About This Book


Everyone's faith story is different. People of all faiths share their personal experiences in this inspiring collection of amazing stories about the number of ways people discover, or rediscover, their faith — whether it's Protestant, Catholic, Jewish, Buddhist, Muslim, Hindu or any other religion. These inspirational and powerful stories will touch the hearts and souls of readers.

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Five Ways to Rekindle Your Faith When Things Seem Hopeless

Inspired by Chicken Soup for the Soul: Finding My Faith by Jack Canfield, Mark Victor Hansen and Susan M. Heim

God’s presence can seem far away when you’re dealing with illness, economic difficulty, relationship issues, addictions, or other challenges. But renewing your faith can bring you comfort and help you to better withstand the hardships of life. You may be able to re-discover your faith in a house of worship or the Bible, but many of the contributors to Chicken Soup for the Soul: Finding My Faith, by Jack Canfield, Mark Victor Hansen and Susan M. Heim, uncovered signs of God’s love in more unexpected ways:

Welcome "faith-full" friends. When Nancy Hoag first met her new friend, Betty, while trying to sell her cosmetics, she resisted Betty’s efforts to bring her troubles to God. But Betty’s caring actions and empathy for her friend led Nancy to the realization that Betty’s efforts were truly a reflection of God’s love in action. Her faith restored, Nancy knew that Betty had "been God’s handmaiden, and through her He had made it clear that He is always with us."

Spend time in nature. Heather Zuber-Harshman was heartbroken when her boyfriend broke up with her. She knew she’d never get through her loss without "some hardcore help from God." She immersed herself in His Word and spent time in prayer, but it wasn’t until she took a solo ten-day camping trip that she began to feel God healing her. "God appeared in the sounds of the forest, the burning of the coals, and the cool air that settled around me," she said. Since that time, she has taken several more trips by herself to rekindle her faith.

Look for a sign. When David A. Wollin’s neighbor committed suicide, David was filled with remorse. Why hadn’t he been a better friend? Why didn’t he get to know Ben better? When someone mentioned that Ben would get upset when David’s leaves blew into his yard, David looked skyward and offered up a silent apology to Ben in the hope that he would hear. Just then, David felt something brush across his chest. He reached into his breast pocket and found near the bottom of the pocket … a leaf. David saw it as a message from Ben: "All is forgiven."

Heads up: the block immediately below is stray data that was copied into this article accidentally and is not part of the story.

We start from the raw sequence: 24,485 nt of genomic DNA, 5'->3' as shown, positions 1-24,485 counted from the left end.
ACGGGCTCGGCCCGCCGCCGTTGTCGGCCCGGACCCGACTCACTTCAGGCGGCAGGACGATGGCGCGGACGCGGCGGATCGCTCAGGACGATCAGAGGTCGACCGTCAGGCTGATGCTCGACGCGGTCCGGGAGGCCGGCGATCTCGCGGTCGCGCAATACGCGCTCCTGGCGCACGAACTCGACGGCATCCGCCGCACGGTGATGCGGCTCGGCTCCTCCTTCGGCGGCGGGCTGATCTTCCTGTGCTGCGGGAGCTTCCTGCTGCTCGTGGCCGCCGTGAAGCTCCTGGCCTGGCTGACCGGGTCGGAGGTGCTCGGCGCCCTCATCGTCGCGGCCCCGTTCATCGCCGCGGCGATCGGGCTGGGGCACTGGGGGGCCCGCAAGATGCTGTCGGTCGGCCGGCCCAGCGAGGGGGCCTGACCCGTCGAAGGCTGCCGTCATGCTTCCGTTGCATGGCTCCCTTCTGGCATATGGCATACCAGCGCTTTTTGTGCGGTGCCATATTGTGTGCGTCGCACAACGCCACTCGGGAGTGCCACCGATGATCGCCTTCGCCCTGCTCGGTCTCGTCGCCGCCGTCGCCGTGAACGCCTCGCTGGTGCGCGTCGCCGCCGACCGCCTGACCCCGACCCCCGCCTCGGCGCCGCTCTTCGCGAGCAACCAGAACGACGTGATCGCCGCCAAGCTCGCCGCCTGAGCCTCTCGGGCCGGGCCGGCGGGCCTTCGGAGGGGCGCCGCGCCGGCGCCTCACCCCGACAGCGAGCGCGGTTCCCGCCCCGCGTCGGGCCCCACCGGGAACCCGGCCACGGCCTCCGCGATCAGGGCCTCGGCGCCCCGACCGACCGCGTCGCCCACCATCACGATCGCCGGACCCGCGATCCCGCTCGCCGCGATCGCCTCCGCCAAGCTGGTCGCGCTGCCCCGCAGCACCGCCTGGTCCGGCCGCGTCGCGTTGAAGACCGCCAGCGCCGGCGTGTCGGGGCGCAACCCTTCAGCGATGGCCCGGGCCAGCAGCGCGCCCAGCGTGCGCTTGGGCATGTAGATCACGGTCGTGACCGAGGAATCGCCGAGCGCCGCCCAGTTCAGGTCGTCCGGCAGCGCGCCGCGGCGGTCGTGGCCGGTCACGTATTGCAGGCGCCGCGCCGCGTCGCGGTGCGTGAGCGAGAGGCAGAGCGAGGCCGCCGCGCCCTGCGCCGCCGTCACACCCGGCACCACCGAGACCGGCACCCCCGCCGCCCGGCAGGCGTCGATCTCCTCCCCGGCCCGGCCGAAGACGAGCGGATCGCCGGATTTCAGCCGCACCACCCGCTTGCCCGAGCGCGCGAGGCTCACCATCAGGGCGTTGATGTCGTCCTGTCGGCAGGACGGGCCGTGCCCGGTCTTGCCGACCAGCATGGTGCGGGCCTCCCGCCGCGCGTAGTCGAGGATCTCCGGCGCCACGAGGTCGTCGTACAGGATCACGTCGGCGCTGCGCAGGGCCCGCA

Help others in need. Stephen Rusiniak really didn’t want to go to Appalachia when his church announced a mission trip to the region. He was content to help the volunteers get ready. But when a last-minute replacement was needed, Stephen found himself 700 miles from home. He felt deep satisfaction that he was able to improve living conditions for many families, but his real "God moment" — when he truly understood his purpose for going to Appalachia and felt God’s presence — came with a gust of wind after returning home. A flood of memories from the trip came rushing back, and Stephen knew that God had been with him in Appalachia — and remained with him in his own back yard.

Look for angels in disguise. Jeffrey A. Schmatz’s son, Jeremy, was struggling to recover after the removal of a serious brain tumor when Charlie Daniels, singer of Jeremy’s favorite song, "The Devil Went Down to Georgia," invited Jeremy to one of his concerts in response to a letter from Jeffrey. The famous fiddler spoke privately with Jeremy before the show and gave him a signed violin bow. "That concert was when Jeremy moved from being a brain tumor victim to a brain tumor fighter," Jeffrey writes. "That night, because of the kindness and consideration of a stranger from Tennessee who simply took the time to care, Jeremy finally chose to fight." God had sent "a fiddle-playing angel in cowboy boots!"

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